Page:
It’s not difficult to understand the causes of this weariness. The initial emotional shock of Russia’s invasion, which helped rally Western publics to Ukraine’s side, has long since disappeared. In the eyes of Western onlookers, the war has lost much of its political urgency and, more importantly, meaning. What appeared as a battle for national survival and self-determination has now acquired the aspect of a natural disaster – the tragic effects of which it would be good to ameliorate as soon as possible.

Moreover, the consequences of the West’s sanctions-heavy response are now biting hard, in the shape of fast rising inflation and, for Europe in particular, rocketing gas and oil prices. Add to this the growing global food crisis, exacerbated by this conflict in the world’s so-called bread basket, and it is no wonder support for Ukraine’s war effort is waning.

Polling now suggests that in both Germany and France, about 40 per cent of people just want the war to end as soon as possible, as opposed to 20 per cent wanting to see Ukraine win, even if that means a longer war. In Italy, there is even more support for peace at whatever cost to Ukraine. And in America, too, polling suggests there has been a shift in attitudes towards the war over the past couple of months, with the majority of Americans now saying that the top priority of the Biden administration should be protecting the economy, not imposing sanctions on Russia.

While the G7 leaders have been prepared to talk tough this week, their actions have long been telling a different story. Italy came up with a peace proposal for Ukraine a few weeks ago, only for it to be summarily dismissed by Zelensky. Macron has also been known to be seeking to ‘build a way out [of the war] via diplomatic paths’, as he put it, which would likely come at the cost of Ukraine ceding territory to Russia – a proposal again summarily dismissed by Zelensky.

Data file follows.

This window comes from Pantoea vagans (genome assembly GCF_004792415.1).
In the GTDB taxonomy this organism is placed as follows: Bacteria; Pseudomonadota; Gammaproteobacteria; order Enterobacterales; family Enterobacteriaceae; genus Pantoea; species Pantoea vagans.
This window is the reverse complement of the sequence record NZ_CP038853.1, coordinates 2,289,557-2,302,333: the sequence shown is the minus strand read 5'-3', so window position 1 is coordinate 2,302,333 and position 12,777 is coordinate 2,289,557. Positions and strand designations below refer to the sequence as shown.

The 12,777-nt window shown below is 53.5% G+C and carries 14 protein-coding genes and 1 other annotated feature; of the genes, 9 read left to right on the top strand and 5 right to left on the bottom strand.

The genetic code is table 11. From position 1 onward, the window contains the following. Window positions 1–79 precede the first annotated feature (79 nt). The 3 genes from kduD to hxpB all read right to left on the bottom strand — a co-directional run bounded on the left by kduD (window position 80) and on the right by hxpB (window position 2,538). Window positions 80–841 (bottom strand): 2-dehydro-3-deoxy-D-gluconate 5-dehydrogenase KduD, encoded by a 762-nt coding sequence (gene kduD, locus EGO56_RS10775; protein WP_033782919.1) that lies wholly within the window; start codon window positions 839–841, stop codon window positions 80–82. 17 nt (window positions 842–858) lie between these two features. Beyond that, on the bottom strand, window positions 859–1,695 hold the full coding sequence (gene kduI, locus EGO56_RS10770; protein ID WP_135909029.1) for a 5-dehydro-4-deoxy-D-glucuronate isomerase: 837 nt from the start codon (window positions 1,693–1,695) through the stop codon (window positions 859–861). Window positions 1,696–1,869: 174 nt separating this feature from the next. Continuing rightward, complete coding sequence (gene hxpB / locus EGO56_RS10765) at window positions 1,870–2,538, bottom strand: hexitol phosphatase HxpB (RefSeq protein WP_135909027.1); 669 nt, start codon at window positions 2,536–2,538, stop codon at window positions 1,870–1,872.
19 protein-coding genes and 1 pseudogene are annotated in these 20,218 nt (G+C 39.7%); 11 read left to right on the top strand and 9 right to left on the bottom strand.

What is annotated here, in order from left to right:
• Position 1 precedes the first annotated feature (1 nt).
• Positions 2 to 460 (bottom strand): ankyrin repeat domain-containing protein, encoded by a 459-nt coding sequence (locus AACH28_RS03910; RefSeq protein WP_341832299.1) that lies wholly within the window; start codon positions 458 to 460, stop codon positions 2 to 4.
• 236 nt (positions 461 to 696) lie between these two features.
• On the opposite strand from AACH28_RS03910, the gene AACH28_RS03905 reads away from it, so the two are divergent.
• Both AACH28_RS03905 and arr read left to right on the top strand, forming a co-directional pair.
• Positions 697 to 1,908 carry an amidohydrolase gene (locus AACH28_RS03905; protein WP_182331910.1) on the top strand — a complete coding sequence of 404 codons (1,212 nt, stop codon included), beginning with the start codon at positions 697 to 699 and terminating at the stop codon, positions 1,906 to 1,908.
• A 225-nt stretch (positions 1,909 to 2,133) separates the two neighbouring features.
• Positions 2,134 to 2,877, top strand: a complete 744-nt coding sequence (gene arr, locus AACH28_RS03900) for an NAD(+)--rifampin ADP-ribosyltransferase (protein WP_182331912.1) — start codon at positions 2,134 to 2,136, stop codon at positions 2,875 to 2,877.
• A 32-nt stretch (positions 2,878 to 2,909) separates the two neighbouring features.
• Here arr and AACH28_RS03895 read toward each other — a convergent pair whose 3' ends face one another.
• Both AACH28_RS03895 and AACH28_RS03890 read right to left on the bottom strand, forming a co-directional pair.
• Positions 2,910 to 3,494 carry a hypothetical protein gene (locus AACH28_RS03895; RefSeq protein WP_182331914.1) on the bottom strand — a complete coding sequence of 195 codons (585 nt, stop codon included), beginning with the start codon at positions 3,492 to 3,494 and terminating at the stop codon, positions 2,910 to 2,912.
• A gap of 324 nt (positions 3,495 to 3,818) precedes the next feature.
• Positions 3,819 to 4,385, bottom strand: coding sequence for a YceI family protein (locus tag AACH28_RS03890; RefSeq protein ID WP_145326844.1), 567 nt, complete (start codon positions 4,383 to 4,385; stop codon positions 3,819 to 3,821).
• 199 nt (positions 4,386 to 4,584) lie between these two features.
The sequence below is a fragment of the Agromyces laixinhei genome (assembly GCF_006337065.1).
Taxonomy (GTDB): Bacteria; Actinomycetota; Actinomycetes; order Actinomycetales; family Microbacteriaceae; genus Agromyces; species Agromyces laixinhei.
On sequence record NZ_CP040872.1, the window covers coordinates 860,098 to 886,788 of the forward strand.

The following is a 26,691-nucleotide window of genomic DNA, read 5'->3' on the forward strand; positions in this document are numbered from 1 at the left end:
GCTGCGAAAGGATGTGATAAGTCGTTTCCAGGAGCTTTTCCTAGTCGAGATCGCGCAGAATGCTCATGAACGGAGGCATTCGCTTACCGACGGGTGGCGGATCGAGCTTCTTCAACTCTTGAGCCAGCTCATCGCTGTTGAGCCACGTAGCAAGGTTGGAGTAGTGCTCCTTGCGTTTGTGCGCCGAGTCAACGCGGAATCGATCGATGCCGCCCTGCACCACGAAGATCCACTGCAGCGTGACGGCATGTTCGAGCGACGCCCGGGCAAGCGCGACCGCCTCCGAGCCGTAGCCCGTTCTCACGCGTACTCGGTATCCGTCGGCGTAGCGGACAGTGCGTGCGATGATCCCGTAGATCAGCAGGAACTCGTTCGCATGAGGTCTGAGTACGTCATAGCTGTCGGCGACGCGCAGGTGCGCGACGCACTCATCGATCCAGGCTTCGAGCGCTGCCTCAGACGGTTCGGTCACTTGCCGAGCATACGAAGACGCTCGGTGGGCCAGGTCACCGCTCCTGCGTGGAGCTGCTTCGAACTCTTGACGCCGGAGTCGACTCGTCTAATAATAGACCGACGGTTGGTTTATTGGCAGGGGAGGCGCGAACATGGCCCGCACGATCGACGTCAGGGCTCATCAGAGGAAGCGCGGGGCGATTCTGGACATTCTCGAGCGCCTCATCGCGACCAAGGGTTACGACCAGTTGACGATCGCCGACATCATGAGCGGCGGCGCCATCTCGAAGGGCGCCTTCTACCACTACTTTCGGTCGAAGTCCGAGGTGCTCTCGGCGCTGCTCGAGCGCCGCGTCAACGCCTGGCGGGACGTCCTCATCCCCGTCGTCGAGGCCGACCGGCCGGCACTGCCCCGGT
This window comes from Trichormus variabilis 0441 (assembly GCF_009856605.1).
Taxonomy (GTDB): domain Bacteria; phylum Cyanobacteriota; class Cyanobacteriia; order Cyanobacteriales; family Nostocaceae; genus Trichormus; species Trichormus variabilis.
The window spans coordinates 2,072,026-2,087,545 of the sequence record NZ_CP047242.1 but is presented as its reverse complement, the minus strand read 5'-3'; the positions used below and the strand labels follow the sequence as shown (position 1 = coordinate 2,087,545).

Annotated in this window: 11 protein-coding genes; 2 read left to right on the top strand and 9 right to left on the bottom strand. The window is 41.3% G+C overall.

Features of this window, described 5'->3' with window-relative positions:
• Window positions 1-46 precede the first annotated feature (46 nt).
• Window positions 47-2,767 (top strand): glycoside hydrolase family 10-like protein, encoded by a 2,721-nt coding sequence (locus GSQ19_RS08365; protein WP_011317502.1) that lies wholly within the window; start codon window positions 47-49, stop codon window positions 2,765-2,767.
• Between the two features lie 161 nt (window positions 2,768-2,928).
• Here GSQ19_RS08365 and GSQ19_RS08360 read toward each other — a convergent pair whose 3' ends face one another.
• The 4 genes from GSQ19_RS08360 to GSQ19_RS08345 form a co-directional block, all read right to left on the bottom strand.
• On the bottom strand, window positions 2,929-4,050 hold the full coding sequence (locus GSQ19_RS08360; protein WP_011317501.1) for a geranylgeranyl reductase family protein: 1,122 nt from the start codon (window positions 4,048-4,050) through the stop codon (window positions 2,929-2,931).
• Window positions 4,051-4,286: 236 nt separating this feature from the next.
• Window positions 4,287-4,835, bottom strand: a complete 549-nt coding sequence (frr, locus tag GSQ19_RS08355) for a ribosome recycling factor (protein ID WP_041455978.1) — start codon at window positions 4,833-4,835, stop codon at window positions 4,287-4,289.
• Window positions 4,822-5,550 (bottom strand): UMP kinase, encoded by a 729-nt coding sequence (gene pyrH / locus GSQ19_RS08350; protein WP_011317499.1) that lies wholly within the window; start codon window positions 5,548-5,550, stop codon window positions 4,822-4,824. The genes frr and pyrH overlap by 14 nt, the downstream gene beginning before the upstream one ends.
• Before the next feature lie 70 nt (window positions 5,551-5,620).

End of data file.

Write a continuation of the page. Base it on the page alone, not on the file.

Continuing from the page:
What’s more, Russia, having been initially driven back by the Ukrainian resistance, is now making significant progress in Ukraine’s east. Last week, Ukrainian forces finally retreated from Severodonetsk – which was the largest remaining part of the Luhansk region still under Kyiv’s control. This means that, as it stands, Russian forces now occupy nearly a quarter of Ukraine.

Decisions, such as sending more arms to Ukraine and imposing further sanctions on Russia, seemed far easier for Western leaders to make a few months ago. Now they are hard, potentially unpopular decisions, with serious consequences. And as a result they are exposing the lack of will and unity among Western powers.

So this is where we’re at right now. Ukrainians still want to fight. Their desire for national survival is as potent as ever. But they need Western arms and finance to do so, and there is no guarantee either of these are coming down the line. And so Ukraine finds itself caught – between the recklessness of Russia and the weariness of the West.

Tim Black is a spiked columnist.

Picture by: Getty.

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Topics Politics World